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The Country Enterprise Handbook
Analysing your assets|Land use|Vegetables|Soft fruit|Flower & herb growing|Orchard & vineyard|Woodlands Sheep|Beef|Pigs|Rabbits|Hens|Ducks|Geese|Dairying|Kitchen|Bees|Wool|Water|Home|Contact us

Analysing your assets

...Your abilities

...Your space

>..Livestock or jam?

...Your work pattern

...Your environment

...Your selling skills

...Your marketplace

...Your packaging

...Your books

If you decide to carry on an enterprise in a property in which you already live, go outside on a rainy day, look around you and decide quite truthfully what you would like to be doing. If the answer is honestly that you would be happy out there working then your choice remains open. If the answer is that you would much rather be indoors reading the paper then under no circumstance be tempted into keeping livestock.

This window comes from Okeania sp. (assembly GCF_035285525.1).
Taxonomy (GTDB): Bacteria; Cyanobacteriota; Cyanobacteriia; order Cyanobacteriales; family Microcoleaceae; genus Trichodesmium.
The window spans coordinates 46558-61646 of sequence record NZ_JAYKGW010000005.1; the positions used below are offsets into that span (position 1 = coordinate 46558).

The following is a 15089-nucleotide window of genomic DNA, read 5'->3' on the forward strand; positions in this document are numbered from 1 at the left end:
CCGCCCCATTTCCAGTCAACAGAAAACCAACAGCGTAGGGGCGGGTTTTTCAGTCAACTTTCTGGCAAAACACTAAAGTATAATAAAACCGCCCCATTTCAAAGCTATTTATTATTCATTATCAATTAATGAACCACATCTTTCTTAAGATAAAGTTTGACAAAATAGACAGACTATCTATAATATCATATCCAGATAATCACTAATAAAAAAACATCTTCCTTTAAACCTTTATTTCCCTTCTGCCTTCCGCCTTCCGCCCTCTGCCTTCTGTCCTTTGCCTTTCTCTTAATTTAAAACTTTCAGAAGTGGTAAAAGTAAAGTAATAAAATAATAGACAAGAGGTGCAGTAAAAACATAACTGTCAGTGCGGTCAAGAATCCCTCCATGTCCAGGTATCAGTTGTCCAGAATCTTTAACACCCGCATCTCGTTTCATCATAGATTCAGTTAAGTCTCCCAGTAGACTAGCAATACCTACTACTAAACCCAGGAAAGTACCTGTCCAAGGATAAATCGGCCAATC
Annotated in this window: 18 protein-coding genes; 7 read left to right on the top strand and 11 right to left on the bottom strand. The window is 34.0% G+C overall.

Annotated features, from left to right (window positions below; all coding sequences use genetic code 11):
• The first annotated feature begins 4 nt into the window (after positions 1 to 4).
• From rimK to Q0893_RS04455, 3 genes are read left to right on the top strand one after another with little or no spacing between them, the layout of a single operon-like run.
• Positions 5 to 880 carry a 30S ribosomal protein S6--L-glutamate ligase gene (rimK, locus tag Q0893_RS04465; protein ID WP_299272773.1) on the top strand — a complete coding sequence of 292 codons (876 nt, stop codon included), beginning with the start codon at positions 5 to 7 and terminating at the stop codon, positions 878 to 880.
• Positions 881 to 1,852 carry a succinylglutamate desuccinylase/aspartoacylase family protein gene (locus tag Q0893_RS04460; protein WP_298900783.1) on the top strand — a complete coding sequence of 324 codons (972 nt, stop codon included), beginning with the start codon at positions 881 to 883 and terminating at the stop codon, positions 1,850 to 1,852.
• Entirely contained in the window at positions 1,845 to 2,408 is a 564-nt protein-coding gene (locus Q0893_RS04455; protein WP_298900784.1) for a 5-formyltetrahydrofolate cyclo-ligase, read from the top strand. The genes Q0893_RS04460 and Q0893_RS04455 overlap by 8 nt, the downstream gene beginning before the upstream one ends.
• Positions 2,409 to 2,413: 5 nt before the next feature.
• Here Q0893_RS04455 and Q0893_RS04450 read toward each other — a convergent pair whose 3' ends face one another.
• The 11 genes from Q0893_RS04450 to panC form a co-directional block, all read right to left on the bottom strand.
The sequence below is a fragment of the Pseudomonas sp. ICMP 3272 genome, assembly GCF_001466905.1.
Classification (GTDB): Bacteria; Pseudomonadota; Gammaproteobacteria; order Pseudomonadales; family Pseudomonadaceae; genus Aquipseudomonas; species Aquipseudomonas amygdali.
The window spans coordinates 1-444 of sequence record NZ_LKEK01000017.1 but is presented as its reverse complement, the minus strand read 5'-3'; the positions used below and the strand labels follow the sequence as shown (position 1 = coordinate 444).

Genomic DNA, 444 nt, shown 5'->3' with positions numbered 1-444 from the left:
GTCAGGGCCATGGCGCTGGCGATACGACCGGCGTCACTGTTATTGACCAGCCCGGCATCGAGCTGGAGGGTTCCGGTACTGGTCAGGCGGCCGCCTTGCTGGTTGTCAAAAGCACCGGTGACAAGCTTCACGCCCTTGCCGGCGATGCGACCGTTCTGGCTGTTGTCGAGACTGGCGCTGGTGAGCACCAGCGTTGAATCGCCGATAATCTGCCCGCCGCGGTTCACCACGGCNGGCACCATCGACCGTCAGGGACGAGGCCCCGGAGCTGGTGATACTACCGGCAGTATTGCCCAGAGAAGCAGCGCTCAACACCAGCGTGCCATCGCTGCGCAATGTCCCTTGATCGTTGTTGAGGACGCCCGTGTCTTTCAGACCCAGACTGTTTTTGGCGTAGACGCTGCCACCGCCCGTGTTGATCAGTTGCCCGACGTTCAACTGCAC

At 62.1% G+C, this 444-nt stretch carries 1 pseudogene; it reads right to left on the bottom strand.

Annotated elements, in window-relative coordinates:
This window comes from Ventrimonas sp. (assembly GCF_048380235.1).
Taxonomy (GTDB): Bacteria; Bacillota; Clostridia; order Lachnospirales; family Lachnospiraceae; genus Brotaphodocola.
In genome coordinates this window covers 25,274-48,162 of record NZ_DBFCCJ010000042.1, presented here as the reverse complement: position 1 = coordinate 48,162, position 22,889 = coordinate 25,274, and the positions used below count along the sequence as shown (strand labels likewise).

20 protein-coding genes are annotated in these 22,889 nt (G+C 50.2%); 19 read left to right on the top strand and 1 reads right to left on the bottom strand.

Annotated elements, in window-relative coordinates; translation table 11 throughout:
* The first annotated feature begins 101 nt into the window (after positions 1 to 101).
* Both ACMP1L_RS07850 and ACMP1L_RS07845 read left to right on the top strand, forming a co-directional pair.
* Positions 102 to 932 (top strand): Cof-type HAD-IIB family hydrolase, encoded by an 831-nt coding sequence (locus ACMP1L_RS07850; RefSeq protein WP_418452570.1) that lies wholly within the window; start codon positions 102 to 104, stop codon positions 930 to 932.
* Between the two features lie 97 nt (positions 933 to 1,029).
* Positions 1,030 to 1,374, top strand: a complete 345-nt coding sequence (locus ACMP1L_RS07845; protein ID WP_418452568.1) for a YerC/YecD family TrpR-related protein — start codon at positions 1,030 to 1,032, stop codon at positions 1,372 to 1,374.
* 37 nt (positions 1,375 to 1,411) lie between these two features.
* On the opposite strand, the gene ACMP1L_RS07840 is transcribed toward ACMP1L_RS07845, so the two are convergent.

Things that can escape, and anything that can walk, fly or swim will escape on wet days. Wet, windy or the most awkward day that you can imagine. That is when the sheep 'go walkies' or the fox gets in with the geese and they start flapping all over the county. Almost everybody with livestock has had somebody let something out, whether accidentally or deliberately. We have had ponies let out on Christmas night by over-merry revellers. We have had sheep escape through gaps forced through hedges by over-enthusiastic walkers. It is all part of life's rich tapestry but if the thought of an unexpected interruption in a working day fills you with horror, then it is a part of the tapestry you would be better without. Keeping livestock means that seven days a week are working days. Even if you are not having to feed the animal or bird concerned, you must still keep a constant eye on it. Sheep happily grazing in an immaculately fenced field may look as if they can be left for a week or two. Apart from the fact that the law requires you to check on your animals daily, there is the sad fact that animals do become sick or injured and if left to their own devices die remarkably quickly.